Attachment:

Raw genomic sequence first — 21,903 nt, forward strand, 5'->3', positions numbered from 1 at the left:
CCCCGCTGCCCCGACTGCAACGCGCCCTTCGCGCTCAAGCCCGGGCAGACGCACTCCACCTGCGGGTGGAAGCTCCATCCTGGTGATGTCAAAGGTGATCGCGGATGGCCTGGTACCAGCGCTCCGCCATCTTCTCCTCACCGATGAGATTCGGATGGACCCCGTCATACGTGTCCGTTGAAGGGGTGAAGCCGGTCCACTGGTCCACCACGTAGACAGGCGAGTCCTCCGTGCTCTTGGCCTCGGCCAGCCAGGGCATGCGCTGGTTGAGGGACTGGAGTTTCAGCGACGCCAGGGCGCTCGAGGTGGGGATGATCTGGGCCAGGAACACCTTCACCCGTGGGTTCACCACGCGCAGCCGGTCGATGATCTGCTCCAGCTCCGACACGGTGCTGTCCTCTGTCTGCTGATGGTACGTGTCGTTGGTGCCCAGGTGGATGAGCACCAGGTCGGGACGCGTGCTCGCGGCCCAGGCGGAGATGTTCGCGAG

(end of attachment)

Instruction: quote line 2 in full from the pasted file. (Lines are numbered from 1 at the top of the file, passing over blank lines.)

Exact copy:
CCCCGCTGCCCCGACTGCAACGCGCCCTTCGCGCTCAAGCCCGGGCAGACGCACTCCACCTGCGGGTGGAAGCTCCATCCTGGTGATGTCAAAGGTGATCGCGGATGGCCTGGTACCAGCGCTCCGCCATCTTCTCCTCACCGATGAGATTCGGATGGACCCCGTCATACGTGTCCGTTGAAGGGGTGAAGCCGGTCCACTGGTCCACCACGTAGACAGGCGAGTCCTCCGTGCTCTTGGCCTCGGCCAGCCAGGGCATGCGCTGGTTGAGGGACTGGAGTTTCAGCGACGCCAGGGCGCTCGAGGTGGGGATGATCTGGGCCAGGAACACCTTCACCCGTGGGTTCACCACGCGCAGCCGGTCGATGATCTGCTCCAGCTCCGACACGGTGCTGTCCTCTGTCTGCTGATGGTACGTGTCGTTGGTGCCCAGGTGGATGAGCACCAGGTCGGGACGCGTGCTCGCGGCCCAGGCGGAGATGTTCGCGAG